Zen and Buddhist Resources; Tools for awareness practice

Below you will find a list of various resources: meditation supplies, Books, workshops, etc... these are resources that I have found useful over the years, and will constantly be updated. Nothing listed here is actually for sale on this site, but where possible I have made the information a hotlink that will take you to the place where it will be possible to acquire the object in question. Any suggestions, comments or resources that you may have are welcome.

Gassho

 

 

Links
Books
Meditation supplies
Retreat centers

 

Links:

Cheri Huber - Zen teacher and author

Noah Levine and Against the Stream

Karlfried Durckheim

Chögyam Trungpa Rinpoche

Pema Chodron

Thomas Moore

James Hillman

Julian Barbour

Pacifica Graduate Institute

Shamballa Institute

Naropa University

John March Music Homepage

Richard Gilbert - poet and thinking man

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Meditation supplies:

Zen center meditation supplies

Align the spine - great meditation furniture!

The Bodhi Tree Bookstore

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Retreat centers:

Esalen Institute

Shambhala Mountain center

Zen center Monastery in Murphys California

Spirit Rock

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Zen Resources

Below you will find a list of books and other related materials. Again, these are not being sold on or through this site. Rather they are a list of tools and pointers, dialogs, discussions, different viewpoints and opinions, beautiful and inspiring language that Ihave found helpful over the years. Any additions to this list will be welcome.

Namaste

Books I like:

Educational/informative (Some links may be dead, just FYI):

Books By Cheri Huber

Books By Noah Levine

Books By Pema Chodron

Books By Thomas Moore

Books By James Hillman

Books By Karlfried Durckheim

Books By Suzuki Roshi

Books by Terence Mckenna

Books by Eckhart Tolle

The Tibetan Book of living and dying

Collections of Rumi

Collections of ee cummings

The Bodhi Tree Bookstore

 

Fiction/artistic/inspirational/humorous:

Be Here Now by Ram Dass

Little Big by John Crowley

A winter's tale by Mark Helprin

Dhalgren by Samuel R. Delaney

Body and Soul by Frank Conroy

Lamb by Christopher Moore

On Stanger tides by Tim Powers

 

 

What Zen is essentially about :


Zen is essentially about rebirth from the experience of Being.
Zen teaches us to discover that transcendental core of our own selves in an immediate and practical sense, to " taste" divine Being in the here-and-now. It has nothing to do with analytical logic, dogmatic belief, or even speculative metaphysics, but points the way to an experience we can have and, indeed, are meant to have. Once we have had it, we come to see that our earthly existence, between the twin poles of life and death, is rooted in a transcendental state of Being, which forms the hidden ground of our own nature and which we, as human beings, can and must bring to consciousness. But to have this experience and have it validly, we must first discard the old consciousness, which has hardened into habit and determines the way we think and act.


... A loved woman exists fully and has meaning only for the man who loves her, an enemy only for those who fear him, a friend only for those whom his understanding warms, and a healer only for those who seek a cure. In the same way, Zen exists only as a living answer to real-life problems, to the sufferings and longings of individual human beings. If we try to take Zen objectively and to judge it by the standards of logic, ethics, or aesthetics, then we shall simply miss what it has to say, or misunderstand its message completely and reject the whole thing as obscure and abstruse. Whenever we try to force the inexplicable into an image or concept, we are really trying to tame and make it familiar--and there is always a danger that it's real and vital meaning will be lost.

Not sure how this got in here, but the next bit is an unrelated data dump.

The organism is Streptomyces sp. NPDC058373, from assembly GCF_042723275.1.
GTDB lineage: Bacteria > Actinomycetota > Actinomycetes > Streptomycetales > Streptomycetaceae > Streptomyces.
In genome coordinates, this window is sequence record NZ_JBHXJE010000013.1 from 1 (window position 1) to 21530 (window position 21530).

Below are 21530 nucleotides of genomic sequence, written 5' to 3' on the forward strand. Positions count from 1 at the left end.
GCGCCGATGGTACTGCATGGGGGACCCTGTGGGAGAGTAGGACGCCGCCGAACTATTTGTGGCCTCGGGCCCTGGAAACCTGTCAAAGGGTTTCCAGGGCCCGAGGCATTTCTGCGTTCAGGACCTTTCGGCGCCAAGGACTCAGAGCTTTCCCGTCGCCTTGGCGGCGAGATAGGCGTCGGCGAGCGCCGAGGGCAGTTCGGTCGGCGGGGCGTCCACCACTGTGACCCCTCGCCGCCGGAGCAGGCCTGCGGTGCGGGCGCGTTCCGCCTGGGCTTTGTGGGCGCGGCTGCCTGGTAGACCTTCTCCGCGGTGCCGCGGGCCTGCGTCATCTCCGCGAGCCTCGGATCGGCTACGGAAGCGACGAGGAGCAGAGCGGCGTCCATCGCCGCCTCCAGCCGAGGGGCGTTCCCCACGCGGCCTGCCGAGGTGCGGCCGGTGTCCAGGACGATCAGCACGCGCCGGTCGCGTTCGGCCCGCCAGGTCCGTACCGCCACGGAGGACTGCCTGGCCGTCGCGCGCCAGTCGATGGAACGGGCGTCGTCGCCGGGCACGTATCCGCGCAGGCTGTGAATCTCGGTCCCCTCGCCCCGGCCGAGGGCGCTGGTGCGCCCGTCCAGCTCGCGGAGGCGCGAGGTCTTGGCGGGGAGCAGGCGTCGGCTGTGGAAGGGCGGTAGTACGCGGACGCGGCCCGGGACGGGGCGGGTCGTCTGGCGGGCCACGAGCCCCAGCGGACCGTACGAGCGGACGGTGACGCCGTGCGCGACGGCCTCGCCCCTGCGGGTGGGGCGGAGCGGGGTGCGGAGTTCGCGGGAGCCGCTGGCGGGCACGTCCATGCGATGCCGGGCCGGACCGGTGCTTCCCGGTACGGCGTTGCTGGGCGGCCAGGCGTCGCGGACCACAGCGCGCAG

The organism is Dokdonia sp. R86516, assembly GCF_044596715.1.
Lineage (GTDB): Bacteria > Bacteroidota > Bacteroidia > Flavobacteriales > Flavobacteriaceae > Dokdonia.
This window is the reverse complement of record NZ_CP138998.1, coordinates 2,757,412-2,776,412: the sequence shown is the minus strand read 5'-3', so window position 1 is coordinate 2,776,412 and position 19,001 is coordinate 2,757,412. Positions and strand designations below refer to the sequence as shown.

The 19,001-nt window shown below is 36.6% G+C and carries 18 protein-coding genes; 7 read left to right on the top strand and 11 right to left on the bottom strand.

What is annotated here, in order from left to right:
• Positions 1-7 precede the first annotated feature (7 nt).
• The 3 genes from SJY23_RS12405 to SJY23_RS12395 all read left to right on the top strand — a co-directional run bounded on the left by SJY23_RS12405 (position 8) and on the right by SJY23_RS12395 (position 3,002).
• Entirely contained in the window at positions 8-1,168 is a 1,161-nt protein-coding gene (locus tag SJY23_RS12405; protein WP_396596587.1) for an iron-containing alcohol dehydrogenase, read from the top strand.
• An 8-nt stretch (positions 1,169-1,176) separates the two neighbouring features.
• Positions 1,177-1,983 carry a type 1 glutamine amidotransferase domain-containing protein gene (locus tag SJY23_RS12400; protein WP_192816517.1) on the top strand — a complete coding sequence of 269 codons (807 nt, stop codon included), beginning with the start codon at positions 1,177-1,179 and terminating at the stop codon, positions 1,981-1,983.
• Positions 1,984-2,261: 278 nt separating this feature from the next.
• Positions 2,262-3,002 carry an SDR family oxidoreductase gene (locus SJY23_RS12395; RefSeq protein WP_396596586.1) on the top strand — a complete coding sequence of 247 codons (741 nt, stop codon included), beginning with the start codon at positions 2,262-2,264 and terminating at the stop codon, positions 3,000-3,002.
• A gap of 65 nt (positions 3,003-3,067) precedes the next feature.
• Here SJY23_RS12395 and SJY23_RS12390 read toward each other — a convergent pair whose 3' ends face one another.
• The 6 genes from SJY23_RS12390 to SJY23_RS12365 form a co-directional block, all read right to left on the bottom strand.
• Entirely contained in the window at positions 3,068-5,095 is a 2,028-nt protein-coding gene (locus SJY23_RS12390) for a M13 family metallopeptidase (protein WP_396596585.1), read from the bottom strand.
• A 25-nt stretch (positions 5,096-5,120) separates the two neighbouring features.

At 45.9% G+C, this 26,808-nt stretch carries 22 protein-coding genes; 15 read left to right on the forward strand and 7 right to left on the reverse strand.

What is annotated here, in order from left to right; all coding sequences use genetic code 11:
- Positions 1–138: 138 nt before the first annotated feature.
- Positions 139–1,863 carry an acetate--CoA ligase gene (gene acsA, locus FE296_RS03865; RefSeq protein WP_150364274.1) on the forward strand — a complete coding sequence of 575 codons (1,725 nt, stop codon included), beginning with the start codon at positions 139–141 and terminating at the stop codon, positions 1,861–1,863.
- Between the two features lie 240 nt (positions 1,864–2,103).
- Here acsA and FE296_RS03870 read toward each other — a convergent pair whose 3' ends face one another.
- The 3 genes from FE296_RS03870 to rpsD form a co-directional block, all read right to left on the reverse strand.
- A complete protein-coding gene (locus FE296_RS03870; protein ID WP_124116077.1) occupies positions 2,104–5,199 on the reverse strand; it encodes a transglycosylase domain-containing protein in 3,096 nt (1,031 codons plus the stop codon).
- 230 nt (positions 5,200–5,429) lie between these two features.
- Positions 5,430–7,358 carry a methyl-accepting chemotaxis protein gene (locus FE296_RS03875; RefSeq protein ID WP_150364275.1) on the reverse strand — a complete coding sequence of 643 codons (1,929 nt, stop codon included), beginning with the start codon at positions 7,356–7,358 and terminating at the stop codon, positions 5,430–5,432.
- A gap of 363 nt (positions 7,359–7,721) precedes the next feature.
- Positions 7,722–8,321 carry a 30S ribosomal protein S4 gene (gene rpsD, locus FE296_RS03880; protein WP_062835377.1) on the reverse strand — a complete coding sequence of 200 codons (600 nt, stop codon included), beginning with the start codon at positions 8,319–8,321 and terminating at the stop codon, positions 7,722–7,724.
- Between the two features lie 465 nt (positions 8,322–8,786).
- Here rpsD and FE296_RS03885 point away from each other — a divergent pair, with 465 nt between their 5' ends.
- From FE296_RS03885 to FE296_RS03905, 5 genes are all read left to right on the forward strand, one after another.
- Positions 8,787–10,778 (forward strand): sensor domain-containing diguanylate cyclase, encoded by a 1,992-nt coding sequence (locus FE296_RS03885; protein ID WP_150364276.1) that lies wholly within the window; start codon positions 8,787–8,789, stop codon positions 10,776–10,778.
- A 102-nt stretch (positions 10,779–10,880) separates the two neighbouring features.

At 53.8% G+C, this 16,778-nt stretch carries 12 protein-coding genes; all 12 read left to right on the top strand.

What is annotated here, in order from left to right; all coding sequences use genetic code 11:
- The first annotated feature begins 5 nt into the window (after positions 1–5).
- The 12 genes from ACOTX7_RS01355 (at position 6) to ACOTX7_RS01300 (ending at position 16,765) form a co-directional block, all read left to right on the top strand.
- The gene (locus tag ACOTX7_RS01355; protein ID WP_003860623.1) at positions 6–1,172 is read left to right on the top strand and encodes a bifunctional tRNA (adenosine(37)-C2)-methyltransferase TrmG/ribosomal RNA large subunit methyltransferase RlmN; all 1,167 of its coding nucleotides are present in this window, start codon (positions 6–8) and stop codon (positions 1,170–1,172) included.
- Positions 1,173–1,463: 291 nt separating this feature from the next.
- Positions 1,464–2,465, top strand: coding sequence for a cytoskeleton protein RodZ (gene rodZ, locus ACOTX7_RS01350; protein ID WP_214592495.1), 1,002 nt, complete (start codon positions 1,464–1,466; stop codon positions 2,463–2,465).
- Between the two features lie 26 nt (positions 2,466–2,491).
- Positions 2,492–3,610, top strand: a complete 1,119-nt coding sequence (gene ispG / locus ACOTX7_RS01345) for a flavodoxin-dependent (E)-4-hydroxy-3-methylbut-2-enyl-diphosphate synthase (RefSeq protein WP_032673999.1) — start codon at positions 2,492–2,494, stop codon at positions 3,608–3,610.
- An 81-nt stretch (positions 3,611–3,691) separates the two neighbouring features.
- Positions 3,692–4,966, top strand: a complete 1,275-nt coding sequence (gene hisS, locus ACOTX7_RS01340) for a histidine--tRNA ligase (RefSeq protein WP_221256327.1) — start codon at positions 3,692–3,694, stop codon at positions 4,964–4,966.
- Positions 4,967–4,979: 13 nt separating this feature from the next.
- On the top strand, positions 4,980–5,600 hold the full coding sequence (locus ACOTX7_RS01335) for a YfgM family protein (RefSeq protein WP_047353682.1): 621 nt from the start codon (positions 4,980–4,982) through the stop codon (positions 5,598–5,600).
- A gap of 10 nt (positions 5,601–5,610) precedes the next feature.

... The three components of human happiness are vitality, beauty, and a sheltering sense of community. We always start by relying on ourselves looking for those three things in power, order, and fellowship as the world understands them. Failing to find them there, we eventually seek them in the only way that makes sense--in Being, which transforms, fulfills, and brings us to new life.


Turning to Being is turning inward, but turning inward for fulfillment would surely be a futile exercise unless what we found there was, in some sense, absolute and totally divorced from the agonizing ego-World complex in which we are entangled to start with. The way forward leads from the anguish rooted in the old self to the experience of what we really are, and from the experience of what we really are to fulfillment in a new self; it leads to the death of the old self to the birth of a new self from what we truly are-i.e ., to the true self.


Zen knows about redemptive Being and the life that springs from it. Zen knows about our inner nature, in which Being is present within us, offering us salvation and the genuine hope of a new life that will transform and remake us. Zen knows about the wall that cuts us off from Being, and it knows how we can tear down. But we shall understand Zen only if we can hear within ourselves what Zen, in its own way, is saying. To receive the gift that Zen offers us, we must first ask ourselves, what is the anguish, the human anguish, that afflicts us today? And what are the signs that promise us that it will end?


Excerpts from " Zen and us " by Karlfried Durckheim

 

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